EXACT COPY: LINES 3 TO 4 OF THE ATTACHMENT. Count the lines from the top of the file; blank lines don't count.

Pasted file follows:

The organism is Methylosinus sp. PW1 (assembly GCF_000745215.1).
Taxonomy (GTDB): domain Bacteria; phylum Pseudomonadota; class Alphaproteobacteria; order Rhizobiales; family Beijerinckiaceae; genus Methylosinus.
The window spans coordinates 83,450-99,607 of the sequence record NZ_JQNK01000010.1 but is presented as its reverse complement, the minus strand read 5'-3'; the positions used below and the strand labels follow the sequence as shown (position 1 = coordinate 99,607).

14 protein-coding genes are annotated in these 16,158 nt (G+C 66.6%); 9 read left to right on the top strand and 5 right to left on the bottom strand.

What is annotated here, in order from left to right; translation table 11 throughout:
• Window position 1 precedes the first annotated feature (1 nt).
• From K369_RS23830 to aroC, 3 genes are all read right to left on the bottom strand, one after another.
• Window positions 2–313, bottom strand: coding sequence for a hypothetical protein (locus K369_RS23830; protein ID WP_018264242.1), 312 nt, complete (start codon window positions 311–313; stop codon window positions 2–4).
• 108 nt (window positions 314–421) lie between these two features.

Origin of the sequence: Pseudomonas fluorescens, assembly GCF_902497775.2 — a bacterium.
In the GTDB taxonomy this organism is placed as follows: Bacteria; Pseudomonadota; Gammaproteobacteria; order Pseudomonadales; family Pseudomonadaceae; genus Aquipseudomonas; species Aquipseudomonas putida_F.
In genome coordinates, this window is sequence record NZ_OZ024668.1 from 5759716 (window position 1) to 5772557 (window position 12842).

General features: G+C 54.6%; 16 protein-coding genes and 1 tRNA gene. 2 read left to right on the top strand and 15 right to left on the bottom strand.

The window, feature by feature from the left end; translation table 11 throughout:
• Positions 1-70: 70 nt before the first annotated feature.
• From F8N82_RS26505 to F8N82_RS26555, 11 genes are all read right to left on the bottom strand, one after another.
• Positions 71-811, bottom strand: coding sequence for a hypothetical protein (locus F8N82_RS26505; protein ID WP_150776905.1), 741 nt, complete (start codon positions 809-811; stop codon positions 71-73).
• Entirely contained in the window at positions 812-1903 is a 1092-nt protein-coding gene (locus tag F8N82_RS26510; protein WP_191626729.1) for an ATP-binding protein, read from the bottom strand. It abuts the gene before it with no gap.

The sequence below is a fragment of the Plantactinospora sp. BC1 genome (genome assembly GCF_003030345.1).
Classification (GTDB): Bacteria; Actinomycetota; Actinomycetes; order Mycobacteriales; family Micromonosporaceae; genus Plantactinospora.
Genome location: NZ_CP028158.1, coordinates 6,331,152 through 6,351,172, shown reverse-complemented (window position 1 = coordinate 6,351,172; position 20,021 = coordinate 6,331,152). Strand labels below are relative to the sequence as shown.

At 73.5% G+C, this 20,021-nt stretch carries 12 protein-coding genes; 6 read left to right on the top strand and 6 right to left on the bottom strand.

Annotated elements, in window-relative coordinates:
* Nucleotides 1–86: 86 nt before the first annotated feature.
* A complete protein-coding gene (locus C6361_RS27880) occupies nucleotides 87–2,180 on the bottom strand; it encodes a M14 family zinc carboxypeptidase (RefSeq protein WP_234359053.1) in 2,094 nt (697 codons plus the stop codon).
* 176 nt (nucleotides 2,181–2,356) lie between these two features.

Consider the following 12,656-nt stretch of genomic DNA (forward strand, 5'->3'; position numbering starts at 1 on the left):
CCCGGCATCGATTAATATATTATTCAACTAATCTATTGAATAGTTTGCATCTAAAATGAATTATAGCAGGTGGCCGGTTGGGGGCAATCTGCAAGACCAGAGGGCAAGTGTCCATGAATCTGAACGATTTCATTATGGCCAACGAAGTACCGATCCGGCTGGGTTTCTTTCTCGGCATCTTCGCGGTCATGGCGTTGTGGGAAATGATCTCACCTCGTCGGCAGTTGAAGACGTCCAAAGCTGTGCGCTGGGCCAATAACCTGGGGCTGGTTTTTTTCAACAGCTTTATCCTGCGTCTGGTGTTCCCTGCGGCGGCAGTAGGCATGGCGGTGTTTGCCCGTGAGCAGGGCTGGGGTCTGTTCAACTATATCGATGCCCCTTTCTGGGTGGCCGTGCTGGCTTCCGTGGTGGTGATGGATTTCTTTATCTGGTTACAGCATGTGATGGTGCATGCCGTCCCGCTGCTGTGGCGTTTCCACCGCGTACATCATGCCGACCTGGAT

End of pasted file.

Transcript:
The window spans coordinates 83,450-99,607 of the sequence record NZ_JQNK01000010.1 but is presented as its reverse complement, the minus strand read 5'-3'; the positions used below and the strand labels follow the sequence as shown (position 1 = coordinate 99,607).

14 protein-coding genes are annotated in these 16,158 nt (G+C 66.6%); 9 read left to right on the top strand and 5 right to left on the bottom strand.